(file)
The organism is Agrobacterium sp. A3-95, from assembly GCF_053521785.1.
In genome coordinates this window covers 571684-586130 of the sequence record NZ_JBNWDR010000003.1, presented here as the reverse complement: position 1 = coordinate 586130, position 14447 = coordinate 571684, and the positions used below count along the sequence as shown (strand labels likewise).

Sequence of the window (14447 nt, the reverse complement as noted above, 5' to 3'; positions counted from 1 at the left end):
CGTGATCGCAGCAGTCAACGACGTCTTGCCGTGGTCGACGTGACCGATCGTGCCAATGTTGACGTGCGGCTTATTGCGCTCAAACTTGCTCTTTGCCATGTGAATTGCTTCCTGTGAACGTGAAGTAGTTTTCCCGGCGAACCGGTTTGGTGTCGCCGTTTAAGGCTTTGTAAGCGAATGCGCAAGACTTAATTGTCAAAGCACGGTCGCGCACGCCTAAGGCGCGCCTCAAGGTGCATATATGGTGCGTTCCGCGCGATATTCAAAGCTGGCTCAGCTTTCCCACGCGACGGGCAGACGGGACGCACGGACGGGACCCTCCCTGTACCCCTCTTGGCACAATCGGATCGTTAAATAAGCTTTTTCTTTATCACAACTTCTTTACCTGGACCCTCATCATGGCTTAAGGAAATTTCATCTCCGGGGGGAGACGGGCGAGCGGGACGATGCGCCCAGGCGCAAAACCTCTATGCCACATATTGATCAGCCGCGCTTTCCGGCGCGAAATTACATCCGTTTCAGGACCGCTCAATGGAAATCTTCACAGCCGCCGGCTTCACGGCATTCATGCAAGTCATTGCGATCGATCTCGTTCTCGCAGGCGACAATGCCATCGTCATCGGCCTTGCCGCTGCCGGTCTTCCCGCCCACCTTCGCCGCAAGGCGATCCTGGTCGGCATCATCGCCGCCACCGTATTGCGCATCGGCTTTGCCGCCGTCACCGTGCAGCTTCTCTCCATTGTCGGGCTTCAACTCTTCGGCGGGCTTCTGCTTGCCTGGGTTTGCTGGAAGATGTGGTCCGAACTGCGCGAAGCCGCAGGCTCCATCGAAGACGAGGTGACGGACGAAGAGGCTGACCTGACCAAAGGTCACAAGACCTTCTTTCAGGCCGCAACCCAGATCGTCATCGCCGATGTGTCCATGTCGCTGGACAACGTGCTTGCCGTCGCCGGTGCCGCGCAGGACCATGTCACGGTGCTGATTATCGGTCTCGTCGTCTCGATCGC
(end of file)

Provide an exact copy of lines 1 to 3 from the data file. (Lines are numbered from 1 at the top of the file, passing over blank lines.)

The organism is Agrobacterium sp. A3-95, from assembly GCF_053521785.1.
In genome coordinates this window covers 571684-586130 of the sequence record NZ_JBNWDR010000003.1, presented here as the reverse complement: position 1 = coordinate 586130, position 14447 = coordinate 571684, and the positions used below count along the sequence as shown (strand labels likewise).

Sequence of the window (14447 nt, the reverse complement as noted above, 5' to 3'; positions counted from 1 at the left end):